North Korea launched a long-range rocket Sunday morning local time, according to South Korea's defense ministry. Pyongyang had informed the United Nations International Maritime Organization that it planned to fire a rocket into orbit sometime between February 7 and 14.
The South Korean defense ministry says the rocket was fired from North Korea's Sohae launch site. So far, there has been no damage to boats or planes, according to South Korea's Oceans and Fisheries and Land and Transport ministries.
"We condemn today's launch and North Korea's determination to prioritize its missile and nuclear weapons programs over the well-being of its people, whose struggles only intensify with North Korea's diversion of scarce resources to such destabilizing activities," U.S. National Security Adviser Susan Rice said in a statement.
She called the launch a "flagrant violation of multiple United Nations Security Council resolutions."
The U.S., Japan and South Korea have requested an emergency meeting of the U.N. Security Council on Sunday.
North Korea describes the launch as part of its space program: a rocket carrying an earth observation satellite into orbit. But many governments regard the launch as a concealed long-range ballistic missile test.
The launch follows a Jan. 6 nuclear test that violated U.N. Security Council resolutions. That test — which North Korea called a "hydrogen bomb" test, a claim experts are skeptical of — raised tensions in the region and prompted widespread criticism from the international community.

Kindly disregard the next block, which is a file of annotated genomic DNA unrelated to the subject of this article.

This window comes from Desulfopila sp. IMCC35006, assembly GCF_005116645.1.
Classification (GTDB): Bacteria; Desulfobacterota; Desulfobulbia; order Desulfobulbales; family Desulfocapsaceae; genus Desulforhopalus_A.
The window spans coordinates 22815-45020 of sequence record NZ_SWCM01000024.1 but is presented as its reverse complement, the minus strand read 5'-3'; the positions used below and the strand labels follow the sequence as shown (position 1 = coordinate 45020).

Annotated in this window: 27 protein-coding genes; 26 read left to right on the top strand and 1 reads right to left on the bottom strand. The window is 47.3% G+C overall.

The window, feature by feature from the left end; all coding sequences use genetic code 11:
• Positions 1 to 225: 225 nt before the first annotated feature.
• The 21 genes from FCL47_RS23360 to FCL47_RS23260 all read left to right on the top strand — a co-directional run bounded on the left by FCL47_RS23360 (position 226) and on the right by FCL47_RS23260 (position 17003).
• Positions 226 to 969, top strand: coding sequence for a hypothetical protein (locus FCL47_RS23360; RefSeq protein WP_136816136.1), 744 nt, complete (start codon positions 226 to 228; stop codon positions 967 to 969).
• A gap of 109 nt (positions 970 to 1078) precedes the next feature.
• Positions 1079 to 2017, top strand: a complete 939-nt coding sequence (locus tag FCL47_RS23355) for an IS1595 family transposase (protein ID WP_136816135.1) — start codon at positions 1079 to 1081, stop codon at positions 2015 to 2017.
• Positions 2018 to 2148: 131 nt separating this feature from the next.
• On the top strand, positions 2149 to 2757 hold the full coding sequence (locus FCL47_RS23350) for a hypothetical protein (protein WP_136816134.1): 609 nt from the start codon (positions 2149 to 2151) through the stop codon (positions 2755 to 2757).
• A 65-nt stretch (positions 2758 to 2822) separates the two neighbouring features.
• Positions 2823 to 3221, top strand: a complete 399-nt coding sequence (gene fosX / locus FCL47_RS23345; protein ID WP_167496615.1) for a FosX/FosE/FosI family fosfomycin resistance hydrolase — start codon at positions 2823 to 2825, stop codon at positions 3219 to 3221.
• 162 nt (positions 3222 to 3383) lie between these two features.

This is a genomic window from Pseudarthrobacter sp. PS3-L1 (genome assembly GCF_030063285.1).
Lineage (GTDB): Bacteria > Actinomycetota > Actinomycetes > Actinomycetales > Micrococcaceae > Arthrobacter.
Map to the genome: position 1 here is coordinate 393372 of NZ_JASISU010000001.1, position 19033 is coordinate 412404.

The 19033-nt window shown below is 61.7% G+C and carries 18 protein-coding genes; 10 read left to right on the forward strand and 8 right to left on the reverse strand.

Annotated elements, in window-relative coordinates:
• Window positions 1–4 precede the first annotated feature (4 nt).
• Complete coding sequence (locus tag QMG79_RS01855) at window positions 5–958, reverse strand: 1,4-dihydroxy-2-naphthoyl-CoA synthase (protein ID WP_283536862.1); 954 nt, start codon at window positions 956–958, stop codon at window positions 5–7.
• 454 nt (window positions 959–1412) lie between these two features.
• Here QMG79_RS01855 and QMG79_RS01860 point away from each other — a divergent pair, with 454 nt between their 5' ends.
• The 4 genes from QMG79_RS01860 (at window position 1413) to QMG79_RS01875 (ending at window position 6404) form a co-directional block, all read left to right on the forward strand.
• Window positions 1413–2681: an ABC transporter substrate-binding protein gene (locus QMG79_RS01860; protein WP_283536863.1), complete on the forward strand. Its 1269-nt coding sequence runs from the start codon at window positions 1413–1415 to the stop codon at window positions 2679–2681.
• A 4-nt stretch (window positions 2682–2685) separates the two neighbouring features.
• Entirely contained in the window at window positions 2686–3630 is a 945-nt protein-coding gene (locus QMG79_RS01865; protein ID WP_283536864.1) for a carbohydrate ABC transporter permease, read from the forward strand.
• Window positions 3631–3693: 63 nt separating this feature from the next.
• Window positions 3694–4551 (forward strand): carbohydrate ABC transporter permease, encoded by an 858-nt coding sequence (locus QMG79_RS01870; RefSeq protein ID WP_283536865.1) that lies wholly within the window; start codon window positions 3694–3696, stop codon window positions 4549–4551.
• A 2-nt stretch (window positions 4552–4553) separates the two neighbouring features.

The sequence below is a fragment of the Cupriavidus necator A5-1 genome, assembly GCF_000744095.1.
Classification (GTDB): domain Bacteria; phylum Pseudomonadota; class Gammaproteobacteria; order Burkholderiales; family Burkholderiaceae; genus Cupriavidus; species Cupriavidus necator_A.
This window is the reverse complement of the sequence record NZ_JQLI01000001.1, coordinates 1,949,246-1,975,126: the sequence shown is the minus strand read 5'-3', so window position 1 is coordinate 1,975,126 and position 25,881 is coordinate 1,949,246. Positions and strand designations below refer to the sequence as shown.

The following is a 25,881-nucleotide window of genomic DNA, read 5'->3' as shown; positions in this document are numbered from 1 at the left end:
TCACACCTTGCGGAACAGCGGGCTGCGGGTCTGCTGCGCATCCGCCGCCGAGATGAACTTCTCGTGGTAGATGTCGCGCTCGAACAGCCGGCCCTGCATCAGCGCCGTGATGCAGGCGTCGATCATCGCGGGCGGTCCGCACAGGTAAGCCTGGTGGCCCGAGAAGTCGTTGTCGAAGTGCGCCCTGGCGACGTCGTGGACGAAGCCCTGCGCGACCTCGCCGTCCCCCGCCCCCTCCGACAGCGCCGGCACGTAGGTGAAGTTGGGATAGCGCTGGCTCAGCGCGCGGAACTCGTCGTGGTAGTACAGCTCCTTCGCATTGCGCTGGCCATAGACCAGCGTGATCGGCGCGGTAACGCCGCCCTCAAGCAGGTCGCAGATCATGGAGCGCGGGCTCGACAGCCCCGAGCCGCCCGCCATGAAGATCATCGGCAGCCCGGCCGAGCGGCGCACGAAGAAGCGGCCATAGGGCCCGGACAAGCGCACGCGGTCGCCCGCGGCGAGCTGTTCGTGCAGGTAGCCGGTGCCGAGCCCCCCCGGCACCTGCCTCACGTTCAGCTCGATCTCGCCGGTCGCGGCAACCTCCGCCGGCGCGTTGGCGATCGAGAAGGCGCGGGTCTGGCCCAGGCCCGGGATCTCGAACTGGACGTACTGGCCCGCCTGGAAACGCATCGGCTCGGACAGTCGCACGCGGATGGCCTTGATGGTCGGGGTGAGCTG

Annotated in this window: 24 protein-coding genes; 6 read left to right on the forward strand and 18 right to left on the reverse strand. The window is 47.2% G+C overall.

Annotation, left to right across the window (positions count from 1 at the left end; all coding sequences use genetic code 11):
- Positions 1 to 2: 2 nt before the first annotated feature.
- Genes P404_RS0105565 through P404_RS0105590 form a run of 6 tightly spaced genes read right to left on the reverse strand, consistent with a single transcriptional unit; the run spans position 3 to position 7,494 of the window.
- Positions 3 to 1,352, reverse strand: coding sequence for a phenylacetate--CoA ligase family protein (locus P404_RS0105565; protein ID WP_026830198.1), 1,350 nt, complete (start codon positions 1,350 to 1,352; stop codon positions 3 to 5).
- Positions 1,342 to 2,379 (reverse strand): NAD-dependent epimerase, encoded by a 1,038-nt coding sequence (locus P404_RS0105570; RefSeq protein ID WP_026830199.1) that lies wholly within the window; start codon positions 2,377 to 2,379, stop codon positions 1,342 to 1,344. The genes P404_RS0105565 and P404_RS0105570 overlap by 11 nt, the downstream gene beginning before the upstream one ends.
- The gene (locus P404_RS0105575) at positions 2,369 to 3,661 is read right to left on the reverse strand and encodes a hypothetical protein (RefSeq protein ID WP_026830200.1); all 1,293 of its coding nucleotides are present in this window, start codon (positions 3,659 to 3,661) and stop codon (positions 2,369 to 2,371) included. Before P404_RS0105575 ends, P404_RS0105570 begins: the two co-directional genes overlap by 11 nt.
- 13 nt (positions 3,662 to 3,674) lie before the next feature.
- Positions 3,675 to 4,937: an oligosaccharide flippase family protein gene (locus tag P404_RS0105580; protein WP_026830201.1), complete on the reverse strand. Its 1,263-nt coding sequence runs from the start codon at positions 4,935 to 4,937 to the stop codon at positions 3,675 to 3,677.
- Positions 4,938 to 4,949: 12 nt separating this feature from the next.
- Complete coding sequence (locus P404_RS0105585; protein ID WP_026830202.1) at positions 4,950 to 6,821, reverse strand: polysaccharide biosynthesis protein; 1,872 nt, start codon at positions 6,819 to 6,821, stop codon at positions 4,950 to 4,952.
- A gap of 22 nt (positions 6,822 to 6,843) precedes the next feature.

"But now nearly a month later, disagreement between China and the U.S. has held up a U.N. resolution to condemn the January test," Elise says.
At the time, NPR's Scott Neuman explained that the successful test indicated North Korea was closer to possessing a nuclear missile that could threaten large swathes of the world, but didn't mean Pyongyang was all the way there:
"North Korea's successful rocket launch may conjure up visions of nuclear missiles in the hands of one of the planet's least predictable regimes. But building a satellite launch vehicle doesn't directly translate into an ability to rain warheads on distant enemies.
"Pyongyang still faces major obstacles before it can claim to possess reliable, nuclear-tipped intercontinental ballistic missiles capable of hitting its Asian neighborhood and much of the Pacific basin, including Alaska. ... While North Korea might have the reach, it still faces the problem of perfecting a nuclear warhead — a much larger obstacle than simply exploding a nuclear device."
But while the engineering challenges are substantial, several experts told NPR it was a mistake to underestimate the potential threat posed by North Korean technology.
"Relying on them to fail is not a great plan," defense expert Thomas Donnelly told NPR in in 2012. "They are trodding a path that many nations have trod before."